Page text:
Kessler, Michael Back to
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Photo Michael Kessler - 2015

Michael Kessler was born in 1954 in Hanover, Pennsylvania. He received a B.F.A. from Kutztown University in Pennsylvania in 1978. His awards include the Rome Prize for Painting from the American Academy in Rome in 1990, and a Pollock/Krasner Award in Painting in 1992. Michael Kessler’s art has been widely exhibited in the US and abroad, and has been featured in over 70 solo exhibitions since 1983. His paintings are widely collected and appear in over 20 museum collections in the US, including the Brooklyn Museum in New York, the Museum of Fine Arts in Boston, the Philadelphia Museum of Art, and the San Francisco Museum of Modern Art. Kessler lives and works in New Mexico.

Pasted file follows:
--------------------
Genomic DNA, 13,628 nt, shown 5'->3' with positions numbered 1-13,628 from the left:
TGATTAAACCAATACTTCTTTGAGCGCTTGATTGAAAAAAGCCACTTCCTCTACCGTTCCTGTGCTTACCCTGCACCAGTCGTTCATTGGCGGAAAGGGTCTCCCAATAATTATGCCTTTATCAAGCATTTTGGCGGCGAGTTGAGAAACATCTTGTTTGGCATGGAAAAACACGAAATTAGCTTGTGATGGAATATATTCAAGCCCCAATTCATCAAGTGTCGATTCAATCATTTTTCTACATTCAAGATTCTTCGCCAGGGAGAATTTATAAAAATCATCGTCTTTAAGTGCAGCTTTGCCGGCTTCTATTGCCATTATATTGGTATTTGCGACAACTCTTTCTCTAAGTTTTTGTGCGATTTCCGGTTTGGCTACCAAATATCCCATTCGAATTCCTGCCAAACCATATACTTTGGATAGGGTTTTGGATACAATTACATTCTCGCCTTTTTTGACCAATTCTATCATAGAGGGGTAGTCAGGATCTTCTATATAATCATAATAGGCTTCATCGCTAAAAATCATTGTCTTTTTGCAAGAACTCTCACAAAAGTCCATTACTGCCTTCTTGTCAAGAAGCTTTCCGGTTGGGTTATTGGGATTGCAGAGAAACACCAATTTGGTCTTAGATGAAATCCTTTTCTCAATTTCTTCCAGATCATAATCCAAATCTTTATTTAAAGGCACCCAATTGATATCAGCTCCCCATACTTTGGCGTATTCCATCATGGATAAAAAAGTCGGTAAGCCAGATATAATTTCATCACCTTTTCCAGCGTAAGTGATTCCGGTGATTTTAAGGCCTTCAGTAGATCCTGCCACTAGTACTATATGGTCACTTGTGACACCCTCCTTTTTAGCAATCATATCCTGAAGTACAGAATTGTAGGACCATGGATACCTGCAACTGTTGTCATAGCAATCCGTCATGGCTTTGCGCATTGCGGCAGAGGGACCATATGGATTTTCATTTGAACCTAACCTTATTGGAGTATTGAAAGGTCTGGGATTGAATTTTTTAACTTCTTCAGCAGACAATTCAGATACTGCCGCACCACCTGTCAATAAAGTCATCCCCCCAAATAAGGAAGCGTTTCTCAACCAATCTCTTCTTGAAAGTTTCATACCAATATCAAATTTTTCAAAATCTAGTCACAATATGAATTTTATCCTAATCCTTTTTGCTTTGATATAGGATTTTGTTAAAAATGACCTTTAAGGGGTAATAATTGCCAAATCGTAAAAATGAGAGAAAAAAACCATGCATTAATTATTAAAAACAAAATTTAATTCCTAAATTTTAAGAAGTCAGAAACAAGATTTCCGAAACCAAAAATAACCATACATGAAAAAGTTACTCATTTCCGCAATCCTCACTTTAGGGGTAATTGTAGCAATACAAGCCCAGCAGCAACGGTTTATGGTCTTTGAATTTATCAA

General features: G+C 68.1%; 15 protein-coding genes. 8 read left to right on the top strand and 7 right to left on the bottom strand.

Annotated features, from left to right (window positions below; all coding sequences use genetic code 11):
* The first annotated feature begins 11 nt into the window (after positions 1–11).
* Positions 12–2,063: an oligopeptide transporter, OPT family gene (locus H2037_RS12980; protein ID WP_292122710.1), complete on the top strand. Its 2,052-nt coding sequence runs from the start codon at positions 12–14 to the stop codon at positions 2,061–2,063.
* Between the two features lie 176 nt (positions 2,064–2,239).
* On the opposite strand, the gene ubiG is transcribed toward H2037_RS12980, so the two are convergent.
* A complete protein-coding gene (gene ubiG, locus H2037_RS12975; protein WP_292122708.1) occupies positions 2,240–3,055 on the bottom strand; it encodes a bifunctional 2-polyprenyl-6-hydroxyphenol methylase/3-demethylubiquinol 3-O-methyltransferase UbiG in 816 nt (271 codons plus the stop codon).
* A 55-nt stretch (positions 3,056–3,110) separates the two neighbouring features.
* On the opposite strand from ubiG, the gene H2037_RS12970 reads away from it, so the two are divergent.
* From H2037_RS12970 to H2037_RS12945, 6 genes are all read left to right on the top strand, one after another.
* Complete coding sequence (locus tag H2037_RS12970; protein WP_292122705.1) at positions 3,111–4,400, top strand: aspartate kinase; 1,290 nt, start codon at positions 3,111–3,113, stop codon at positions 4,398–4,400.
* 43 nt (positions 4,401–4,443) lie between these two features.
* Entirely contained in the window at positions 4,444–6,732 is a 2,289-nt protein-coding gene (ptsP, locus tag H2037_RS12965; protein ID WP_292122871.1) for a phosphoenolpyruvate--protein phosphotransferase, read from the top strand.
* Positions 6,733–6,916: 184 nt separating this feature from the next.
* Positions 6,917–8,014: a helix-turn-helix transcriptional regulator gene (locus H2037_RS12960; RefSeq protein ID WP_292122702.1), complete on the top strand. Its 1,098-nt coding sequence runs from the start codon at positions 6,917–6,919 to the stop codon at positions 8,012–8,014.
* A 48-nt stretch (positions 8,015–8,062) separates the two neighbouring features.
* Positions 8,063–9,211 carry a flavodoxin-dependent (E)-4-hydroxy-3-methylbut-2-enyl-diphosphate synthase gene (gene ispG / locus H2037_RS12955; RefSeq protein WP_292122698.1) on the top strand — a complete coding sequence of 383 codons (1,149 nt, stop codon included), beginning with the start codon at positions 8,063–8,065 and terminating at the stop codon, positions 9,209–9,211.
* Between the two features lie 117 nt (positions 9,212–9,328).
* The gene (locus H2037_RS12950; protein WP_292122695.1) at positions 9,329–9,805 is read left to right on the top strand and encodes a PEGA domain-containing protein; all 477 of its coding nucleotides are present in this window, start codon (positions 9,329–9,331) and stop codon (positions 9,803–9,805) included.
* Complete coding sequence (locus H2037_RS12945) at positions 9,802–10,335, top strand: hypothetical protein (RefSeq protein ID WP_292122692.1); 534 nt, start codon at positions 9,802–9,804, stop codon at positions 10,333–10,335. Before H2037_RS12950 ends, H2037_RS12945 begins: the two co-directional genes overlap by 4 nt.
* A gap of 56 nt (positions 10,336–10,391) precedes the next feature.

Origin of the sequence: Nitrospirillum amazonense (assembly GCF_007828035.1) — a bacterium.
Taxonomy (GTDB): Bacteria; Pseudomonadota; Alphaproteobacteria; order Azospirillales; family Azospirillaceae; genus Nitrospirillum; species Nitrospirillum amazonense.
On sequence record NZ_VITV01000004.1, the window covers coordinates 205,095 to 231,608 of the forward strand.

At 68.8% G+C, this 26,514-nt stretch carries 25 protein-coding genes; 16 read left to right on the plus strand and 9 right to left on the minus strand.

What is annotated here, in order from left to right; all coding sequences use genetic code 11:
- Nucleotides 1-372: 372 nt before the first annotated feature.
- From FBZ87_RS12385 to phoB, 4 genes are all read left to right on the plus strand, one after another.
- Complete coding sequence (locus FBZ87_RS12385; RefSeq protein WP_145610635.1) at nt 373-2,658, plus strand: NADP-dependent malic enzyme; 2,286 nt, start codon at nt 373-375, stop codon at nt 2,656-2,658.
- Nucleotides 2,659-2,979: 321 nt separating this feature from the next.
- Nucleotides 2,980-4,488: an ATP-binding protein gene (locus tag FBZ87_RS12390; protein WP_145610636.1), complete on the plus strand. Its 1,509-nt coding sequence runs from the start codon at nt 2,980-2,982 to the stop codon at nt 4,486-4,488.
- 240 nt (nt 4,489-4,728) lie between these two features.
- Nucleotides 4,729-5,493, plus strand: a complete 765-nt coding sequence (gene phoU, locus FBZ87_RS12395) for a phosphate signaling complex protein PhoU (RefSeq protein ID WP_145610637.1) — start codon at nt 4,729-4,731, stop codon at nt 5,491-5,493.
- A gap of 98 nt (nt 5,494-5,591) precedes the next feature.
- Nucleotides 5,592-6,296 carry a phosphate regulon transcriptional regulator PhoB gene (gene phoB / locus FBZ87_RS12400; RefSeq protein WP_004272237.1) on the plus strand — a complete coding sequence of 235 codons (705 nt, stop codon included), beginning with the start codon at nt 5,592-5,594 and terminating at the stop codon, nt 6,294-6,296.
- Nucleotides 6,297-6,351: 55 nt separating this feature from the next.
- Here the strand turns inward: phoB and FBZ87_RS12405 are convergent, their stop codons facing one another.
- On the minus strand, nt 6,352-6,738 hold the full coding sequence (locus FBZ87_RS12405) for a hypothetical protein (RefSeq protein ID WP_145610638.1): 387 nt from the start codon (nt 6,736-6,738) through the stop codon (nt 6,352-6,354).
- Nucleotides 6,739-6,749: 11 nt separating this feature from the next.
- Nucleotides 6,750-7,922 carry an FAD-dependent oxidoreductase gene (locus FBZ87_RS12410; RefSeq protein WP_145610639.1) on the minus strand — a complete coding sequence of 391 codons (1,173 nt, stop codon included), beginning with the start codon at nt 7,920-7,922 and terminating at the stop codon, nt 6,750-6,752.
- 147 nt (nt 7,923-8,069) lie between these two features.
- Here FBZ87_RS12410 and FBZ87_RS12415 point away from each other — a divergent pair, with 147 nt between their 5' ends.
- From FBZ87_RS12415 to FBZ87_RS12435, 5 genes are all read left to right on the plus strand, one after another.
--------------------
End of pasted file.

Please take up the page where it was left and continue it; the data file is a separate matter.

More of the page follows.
“Beneath their pearlescent skin, Michael Kessler’s paintings breathe – breathe, you might think, like the flora whose limbs and trunks course through his compositions; but, no, they breathe more as music breathes. To be sure, the spine, visual and spiritual, of Kessler’s painting is that of the natural – the botanical – world. But the sense of structure that pervades his paintings maintains an elaborate, patterned density all its own, one you start to hear as you see it. Intricately contrapuntal partitions, multiphonic overlays, shifting sequences of dark and light, large and small, flatness and texture, color and grisaille predominate in particular in his newest work. In their flow and punctuation, these latest paintings are veritable scores for hearing – or soundings for seeing. Although he acknowledges their musical nature, Kessler does not produce these tableaux in response to any musical stimulus, specific composition or general formula. Indeed, until recently his own commentary and others’ has stressed the natural – the “organic” – factors giving the work its swooping, crackling linear presence. The lyricism infusing Kessler’s painting resides, in fact, in its myriad branches and veins, factors that do not contribute to the paintings’ melodic or harmonic quality but flavor it with a nuance that determines timbre. You might say they constitute the instrumental – that is, optical – inflection here. But, to re-emphasize, such visual-sonic equivalence is no more impulse of the artist than it is the fancy of the viewer. One may be on more secure ground identifying Kessler’s structure as architectural. The off-beat recurrence of geometric forms framing and interrupting the persistent, underlying treelike forms and images can certainly be likened to eccentric arrangements of windows in the façades of modernist buildings: Le Corbusier and Niemeyer would recognize Kessler’s sense of order as a recapitulation of their own. In many paintings the trees and branches appear framed by these apertures. But, goes the aphorism, architecture is frozen music, and there is a flow to these paintings’ disposition that urges the eye to travel, to see all the visual incident as at least potentially in flux. Deliberately or not, Kessler may have determined the moment at which architecture’s solidity gives way to music’s fluidity. All that said, note should be made as well of the mood – the tone – set in these paintings. It is a shifting tone, one that doesn’t simply set organic intricacy against the geometric pacing of a built environment, but builds on the animated superposition of these two sets of elements, on the contrast and the continuity that maintain between them. Certain of the newer paintings can seem brittle, dry and wintry, while others radiate an earthy warmth. They evoke weather and flavor, age and scent. Metaphorically, at least, these paintings appeal to all five senses. You can taste them with your ears. Michael Kessler invites such synesthetic hyperbole through a process of deformulation. He restricts his vocabulary to certain subjects and certain forms, then breaks down these forms and subjects by running them into and through one another. In musical terms, it is a formidable polyphony – a polyphony felt with an immediacy that transcends, or more to the point breaks through, metaphoric equivalency. You do hear them with your eyes.”  Peter Frank, 2012, Los Angeles.